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Team Guidesly

calendarJul 28, 2020

Summer 2020 Florida Fishing Regulations Update

Florida: Fishing Capital of the United States

Whether you’re a beginner or experienced angler, whether you prefer fresh or saltwater fishing, the State of Florida can arguably claim the title of “Fishing Capital of the United States.”

Through its National Survey of Fishing, Hunting, and Wildlife-Associated Recreation, the U.S. Fish and Wildlife Service conducts detailed interviews with residents across the nation about their participation in fishing, hunting, and wildlife watching.
With help of the Census Bureau, and issued every 5 years, this survey has consistently ranked the ‘Sunshine State’ at/or near the top of rankings of all 50 states for fishing participation, as measured by in-state and visiting sportspeople, number of days fished, fishing trip and equipment expenditures.

Some of the principal reasons for Florida’s high ranking among U.S. as a top fishing destination:

  • Broad range of different types of fishing waters
  • Massive variety of fishing species
  • Year-round favorable weather conditions for fishing excursions
  • Contribution of fishing-related businesses and trade to local economies and employment
  • Protected state parks, aquatic preserves and national estuarine research reserves
  • Dedicated city, county, and state agencies focused on natural resource management and conservation

Florida Fish and Wildlife Commission

Amongst the veritable ‘boatload’ of government agencies, one stands out as a definitive go-to resource on what’s currently happening in Florida fishing: The Florida Fish and Wildlife Commission (FWC).

Established in 1999, the mission of the FWC managing fish and wildlife resources for their long-term well-being and the benefit of people. Through its 3,000 employees and thousands of volunteers, based out of five regional offices around the state, the FWC is dedicated to protecting Florida’s 500 species of saltwater fish, 200 species of freshwater fish, and 575 species of wildlife.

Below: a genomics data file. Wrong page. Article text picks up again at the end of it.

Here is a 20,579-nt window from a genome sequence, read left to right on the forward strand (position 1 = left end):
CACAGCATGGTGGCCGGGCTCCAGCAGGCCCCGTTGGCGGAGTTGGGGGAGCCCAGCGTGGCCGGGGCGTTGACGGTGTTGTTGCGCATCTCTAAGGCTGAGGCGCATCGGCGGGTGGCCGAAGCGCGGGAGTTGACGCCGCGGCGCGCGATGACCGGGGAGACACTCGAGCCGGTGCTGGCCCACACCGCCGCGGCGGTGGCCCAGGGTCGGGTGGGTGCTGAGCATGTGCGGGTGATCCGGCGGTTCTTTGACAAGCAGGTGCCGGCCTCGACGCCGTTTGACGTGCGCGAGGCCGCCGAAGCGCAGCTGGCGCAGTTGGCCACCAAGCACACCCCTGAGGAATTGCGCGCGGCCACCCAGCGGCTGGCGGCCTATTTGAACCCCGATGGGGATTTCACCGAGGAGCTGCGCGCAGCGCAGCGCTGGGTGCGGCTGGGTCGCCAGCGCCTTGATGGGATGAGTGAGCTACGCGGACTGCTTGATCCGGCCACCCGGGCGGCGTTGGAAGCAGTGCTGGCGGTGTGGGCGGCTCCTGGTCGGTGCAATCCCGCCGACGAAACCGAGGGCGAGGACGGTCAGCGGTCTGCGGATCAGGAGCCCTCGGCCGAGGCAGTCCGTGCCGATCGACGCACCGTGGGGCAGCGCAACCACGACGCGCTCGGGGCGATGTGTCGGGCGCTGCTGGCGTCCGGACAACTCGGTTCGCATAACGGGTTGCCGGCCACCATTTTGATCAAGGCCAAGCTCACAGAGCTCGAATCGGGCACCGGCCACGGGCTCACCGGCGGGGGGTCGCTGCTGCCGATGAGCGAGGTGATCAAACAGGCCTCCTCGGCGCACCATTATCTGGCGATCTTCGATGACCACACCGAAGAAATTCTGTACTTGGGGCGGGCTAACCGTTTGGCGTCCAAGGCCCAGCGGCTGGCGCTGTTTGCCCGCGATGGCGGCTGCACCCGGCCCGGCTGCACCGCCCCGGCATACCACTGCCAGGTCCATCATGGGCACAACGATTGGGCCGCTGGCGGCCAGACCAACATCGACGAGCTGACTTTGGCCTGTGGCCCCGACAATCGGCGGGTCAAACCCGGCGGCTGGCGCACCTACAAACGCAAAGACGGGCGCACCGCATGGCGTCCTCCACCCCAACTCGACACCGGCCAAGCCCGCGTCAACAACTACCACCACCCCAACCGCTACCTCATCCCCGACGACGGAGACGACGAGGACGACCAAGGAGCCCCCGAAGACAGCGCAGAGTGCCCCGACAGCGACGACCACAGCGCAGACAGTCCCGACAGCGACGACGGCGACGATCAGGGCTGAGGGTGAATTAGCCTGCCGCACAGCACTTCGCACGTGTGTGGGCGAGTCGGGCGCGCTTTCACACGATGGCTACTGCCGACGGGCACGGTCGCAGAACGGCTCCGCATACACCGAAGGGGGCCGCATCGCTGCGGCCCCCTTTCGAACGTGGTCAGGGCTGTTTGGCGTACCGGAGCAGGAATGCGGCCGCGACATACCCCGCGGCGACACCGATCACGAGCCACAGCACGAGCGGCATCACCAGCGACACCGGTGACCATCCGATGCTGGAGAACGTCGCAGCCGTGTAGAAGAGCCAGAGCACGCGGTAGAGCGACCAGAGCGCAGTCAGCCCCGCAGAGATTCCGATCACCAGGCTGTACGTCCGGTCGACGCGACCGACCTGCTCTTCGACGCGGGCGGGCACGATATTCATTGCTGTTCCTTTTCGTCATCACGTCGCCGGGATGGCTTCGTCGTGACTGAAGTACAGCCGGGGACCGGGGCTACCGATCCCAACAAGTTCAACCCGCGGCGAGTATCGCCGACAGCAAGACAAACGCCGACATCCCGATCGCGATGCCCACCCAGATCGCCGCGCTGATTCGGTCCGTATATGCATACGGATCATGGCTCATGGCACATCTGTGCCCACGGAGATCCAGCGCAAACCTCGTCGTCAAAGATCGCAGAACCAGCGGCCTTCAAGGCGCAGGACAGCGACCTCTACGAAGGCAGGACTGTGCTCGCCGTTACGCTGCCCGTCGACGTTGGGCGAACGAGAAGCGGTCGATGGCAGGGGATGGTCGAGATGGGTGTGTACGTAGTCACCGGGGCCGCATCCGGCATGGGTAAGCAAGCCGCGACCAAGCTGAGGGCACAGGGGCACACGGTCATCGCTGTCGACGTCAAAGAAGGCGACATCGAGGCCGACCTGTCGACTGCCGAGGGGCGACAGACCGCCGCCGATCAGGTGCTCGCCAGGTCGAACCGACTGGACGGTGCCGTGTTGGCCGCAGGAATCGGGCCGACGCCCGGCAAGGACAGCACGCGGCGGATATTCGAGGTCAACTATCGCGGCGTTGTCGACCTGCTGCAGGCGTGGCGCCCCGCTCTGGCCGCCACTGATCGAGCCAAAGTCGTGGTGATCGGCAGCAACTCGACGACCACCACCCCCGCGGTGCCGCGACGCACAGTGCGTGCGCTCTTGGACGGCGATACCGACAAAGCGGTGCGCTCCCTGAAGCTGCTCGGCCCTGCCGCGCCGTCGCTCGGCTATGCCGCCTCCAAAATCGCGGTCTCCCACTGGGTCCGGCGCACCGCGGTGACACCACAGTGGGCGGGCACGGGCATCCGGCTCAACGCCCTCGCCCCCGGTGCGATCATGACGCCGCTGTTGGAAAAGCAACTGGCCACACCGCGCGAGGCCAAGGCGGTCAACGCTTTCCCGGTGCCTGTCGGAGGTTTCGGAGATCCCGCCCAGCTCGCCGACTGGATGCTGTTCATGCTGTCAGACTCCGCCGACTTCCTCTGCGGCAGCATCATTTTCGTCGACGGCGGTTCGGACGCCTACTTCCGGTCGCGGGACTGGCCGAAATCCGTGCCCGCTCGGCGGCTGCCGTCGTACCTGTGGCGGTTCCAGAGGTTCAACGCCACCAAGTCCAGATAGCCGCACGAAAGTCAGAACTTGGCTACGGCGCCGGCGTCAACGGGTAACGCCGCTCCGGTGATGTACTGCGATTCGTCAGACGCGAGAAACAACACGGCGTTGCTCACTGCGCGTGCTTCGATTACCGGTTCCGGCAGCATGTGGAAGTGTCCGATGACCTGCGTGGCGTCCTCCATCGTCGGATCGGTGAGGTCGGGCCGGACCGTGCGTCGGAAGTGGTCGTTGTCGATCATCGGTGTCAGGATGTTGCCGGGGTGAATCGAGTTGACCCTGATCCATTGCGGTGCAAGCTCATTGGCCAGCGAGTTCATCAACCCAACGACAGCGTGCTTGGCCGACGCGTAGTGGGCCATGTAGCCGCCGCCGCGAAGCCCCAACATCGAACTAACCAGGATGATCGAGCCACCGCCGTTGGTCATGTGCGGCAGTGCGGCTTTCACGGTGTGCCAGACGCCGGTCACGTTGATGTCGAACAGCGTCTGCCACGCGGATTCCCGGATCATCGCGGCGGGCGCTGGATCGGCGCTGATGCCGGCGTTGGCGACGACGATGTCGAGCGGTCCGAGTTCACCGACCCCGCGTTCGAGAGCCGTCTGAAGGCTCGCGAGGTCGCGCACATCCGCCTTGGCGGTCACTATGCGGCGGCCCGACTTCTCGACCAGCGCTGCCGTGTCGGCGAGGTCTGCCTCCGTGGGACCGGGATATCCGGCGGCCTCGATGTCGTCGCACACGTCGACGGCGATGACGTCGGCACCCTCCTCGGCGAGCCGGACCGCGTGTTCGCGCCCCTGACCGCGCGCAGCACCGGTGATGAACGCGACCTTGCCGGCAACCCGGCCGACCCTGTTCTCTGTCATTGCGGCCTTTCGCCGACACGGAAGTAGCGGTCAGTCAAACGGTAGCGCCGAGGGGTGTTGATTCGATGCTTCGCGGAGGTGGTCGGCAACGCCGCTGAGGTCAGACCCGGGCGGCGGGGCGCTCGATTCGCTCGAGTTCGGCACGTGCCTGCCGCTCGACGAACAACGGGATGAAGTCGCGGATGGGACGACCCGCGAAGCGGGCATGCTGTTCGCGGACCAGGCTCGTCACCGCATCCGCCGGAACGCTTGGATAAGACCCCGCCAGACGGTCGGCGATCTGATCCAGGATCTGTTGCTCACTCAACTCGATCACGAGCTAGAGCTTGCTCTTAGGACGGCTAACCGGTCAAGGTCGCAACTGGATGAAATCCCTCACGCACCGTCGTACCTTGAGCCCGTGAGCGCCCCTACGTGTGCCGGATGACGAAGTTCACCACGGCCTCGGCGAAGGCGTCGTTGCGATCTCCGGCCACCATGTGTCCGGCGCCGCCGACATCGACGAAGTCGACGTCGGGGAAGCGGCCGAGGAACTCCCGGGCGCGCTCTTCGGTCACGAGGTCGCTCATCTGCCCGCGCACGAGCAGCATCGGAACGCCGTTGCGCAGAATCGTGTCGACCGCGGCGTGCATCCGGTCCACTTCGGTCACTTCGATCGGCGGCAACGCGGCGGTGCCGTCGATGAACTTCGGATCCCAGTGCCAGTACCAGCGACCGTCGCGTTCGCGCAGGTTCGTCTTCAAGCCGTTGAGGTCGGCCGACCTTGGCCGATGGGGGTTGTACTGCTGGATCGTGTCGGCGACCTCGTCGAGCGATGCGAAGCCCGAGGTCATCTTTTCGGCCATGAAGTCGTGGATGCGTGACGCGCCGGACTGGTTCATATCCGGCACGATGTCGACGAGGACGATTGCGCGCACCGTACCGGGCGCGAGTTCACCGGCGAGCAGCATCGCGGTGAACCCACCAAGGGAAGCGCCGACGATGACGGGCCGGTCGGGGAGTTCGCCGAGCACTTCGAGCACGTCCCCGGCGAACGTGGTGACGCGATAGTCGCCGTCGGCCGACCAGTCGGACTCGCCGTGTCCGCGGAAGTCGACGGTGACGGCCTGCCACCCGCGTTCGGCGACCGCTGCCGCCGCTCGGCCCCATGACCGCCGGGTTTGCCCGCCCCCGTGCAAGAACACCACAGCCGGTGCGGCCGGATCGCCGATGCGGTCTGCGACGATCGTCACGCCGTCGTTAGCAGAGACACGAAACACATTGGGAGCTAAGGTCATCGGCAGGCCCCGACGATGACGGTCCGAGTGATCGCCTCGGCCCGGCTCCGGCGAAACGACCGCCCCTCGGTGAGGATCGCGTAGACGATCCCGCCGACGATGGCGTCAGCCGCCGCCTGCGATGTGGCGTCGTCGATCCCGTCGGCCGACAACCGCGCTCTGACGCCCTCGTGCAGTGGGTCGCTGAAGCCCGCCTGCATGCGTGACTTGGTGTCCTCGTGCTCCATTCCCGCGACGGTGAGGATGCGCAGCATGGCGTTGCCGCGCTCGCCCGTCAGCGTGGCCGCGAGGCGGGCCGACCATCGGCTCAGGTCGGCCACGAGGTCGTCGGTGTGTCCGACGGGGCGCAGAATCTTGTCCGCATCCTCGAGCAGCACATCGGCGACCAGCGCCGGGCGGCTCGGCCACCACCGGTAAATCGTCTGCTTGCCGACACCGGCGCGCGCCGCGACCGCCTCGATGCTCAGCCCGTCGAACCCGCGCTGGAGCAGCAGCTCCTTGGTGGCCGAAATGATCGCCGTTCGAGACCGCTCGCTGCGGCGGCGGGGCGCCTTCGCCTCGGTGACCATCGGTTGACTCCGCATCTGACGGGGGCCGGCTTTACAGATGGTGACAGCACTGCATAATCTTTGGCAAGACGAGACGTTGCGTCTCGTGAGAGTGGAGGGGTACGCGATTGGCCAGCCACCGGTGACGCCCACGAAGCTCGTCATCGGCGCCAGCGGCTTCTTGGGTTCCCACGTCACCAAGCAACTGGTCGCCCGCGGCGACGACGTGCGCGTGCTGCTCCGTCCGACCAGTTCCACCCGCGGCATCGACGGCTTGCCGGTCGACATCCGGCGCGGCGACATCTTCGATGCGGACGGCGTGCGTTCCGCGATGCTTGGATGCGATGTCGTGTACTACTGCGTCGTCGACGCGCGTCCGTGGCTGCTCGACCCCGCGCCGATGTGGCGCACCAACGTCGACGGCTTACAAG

With the ever-evolving environmental changes, protection of fish populations, and the impact of the coronavirus on fishing, the FWC is focused on tracking and communicating present and historic conditions and regulations for recreational fishing.

Online Information on Florida Fishing Regulations:

Before planning any fishing trips in Florida, three PDF publications posted on the myfwc.com website can give you the most current information on fishing regulations.

1) Florida Saltwater Recreational Fishing Regulations – 2020

Updated on July 1, 2020 (from its earlier January 2020 iteration), this informative 24-page PDF document, provides succinct details on current regulations on Florida’s most popular saltwater gamefish, including:

  • Reef fish (e.g. Snapper, Grouper, Amberjack, and Barracuda;
  • Pelagics (e.g. Bill Fish, Swordfish, Tuna, and Wahoo)
  • Coastal Species (Bluefish, Flounder, Bonefish, Snoop, Tarpon and Drum)
  • Other fish and shellfish

The PDF elegantly presents: